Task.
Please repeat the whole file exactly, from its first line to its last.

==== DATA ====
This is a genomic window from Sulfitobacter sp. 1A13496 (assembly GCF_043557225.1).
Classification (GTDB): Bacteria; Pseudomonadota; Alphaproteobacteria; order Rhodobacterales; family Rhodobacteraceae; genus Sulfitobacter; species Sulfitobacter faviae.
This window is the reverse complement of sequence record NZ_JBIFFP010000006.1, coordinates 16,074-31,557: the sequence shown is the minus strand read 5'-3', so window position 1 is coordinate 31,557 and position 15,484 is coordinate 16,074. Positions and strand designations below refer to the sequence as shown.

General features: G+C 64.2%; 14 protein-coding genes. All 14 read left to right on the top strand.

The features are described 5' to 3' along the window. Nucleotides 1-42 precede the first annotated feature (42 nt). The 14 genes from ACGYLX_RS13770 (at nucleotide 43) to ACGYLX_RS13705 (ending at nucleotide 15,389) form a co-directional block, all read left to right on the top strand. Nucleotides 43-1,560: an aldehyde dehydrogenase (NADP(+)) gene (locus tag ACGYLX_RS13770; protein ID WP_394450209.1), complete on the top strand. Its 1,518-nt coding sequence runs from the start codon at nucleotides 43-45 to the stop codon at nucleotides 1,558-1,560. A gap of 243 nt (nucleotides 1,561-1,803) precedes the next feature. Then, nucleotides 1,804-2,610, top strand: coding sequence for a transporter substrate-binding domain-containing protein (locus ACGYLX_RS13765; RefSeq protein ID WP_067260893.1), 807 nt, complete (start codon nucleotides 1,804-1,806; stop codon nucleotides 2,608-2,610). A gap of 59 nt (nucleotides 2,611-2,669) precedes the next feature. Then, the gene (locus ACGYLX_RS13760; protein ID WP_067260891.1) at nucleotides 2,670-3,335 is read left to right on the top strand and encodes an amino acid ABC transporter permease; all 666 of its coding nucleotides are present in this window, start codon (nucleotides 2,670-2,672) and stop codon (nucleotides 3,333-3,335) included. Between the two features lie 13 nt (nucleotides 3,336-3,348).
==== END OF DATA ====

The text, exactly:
This is a genomic window from Sulfitobacter sp. 1A13496 (assembly GCF_043557225.1).
Classification (GTDB): Bacteria; Pseudomonadota; Alphaproteobacteria; order Rhodobacterales; family Rhodobacteraceae; genus Sulfitobacter; species Sulfitobacter faviae.
This window is the reverse complement of sequence record NZ_JBIFFP010000006.1, coordinates 16,074-31,557: the sequence shown is the minus strand read 5'-3', so window position 1 is coordinate 31,557 and position 15,484 is coordinate 16,074. Positions and strand designations below refer to the sequence as shown.

General features: G+C 64.2%; 14 protein-coding genes. All 14 read left to right on the top strand.

The features are described 5' to 3' along the window. Nucleotides 1-42 precede the first annotated feature (42 nt). The 14 genes from ACGYLX_RS13770 (at nucleotide 43) to ACGYLX_RS13705 (ending at nucleotide 15,389) form a co-directional block, all read left to right on the top strand. Nucleotides 43-1,560: an aldehyde dehydrogenase (NADP(+)) gene (locus tag ACGYLX_RS13770; protein ID WP_394450209.1), complete on the top strand. Its 1,518-nt coding sequence runs from the start codon at nucleotides 43-45 to the stop codon at nucleotides 1,558-1,560. A gap of 243 nt (nucleotides 1,561-1,803) precedes the next feature. Then, nucleotides 1,804-2,610, top strand: coding sequence for a transporter substrate-binding domain-containing protein (locus ACGYLX_RS13765; RefSeq protein ID WP_067260893.1), 807 nt, complete (start codon nucleotides 1,804-1,806; stop codon nucleotides 2,608-2,610). A gap of 59 nt (nucleotides 2,611-2,669) precedes the next feature. Then, the gene (locus ACGYLX_RS13760; protein ID WP_067260891.1) at nucleotides 2,670-3,335 is read left to right on the top strand and encodes an amino acid ABC transporter permease; all 666 of its coding nucleotides are present in this window, start codon (nucleotides 2,670-2,672) and stop codon (nucleotides 3,333-3,335) included. Between the two features lie 13 nt (nucleotides 3,336-3,348).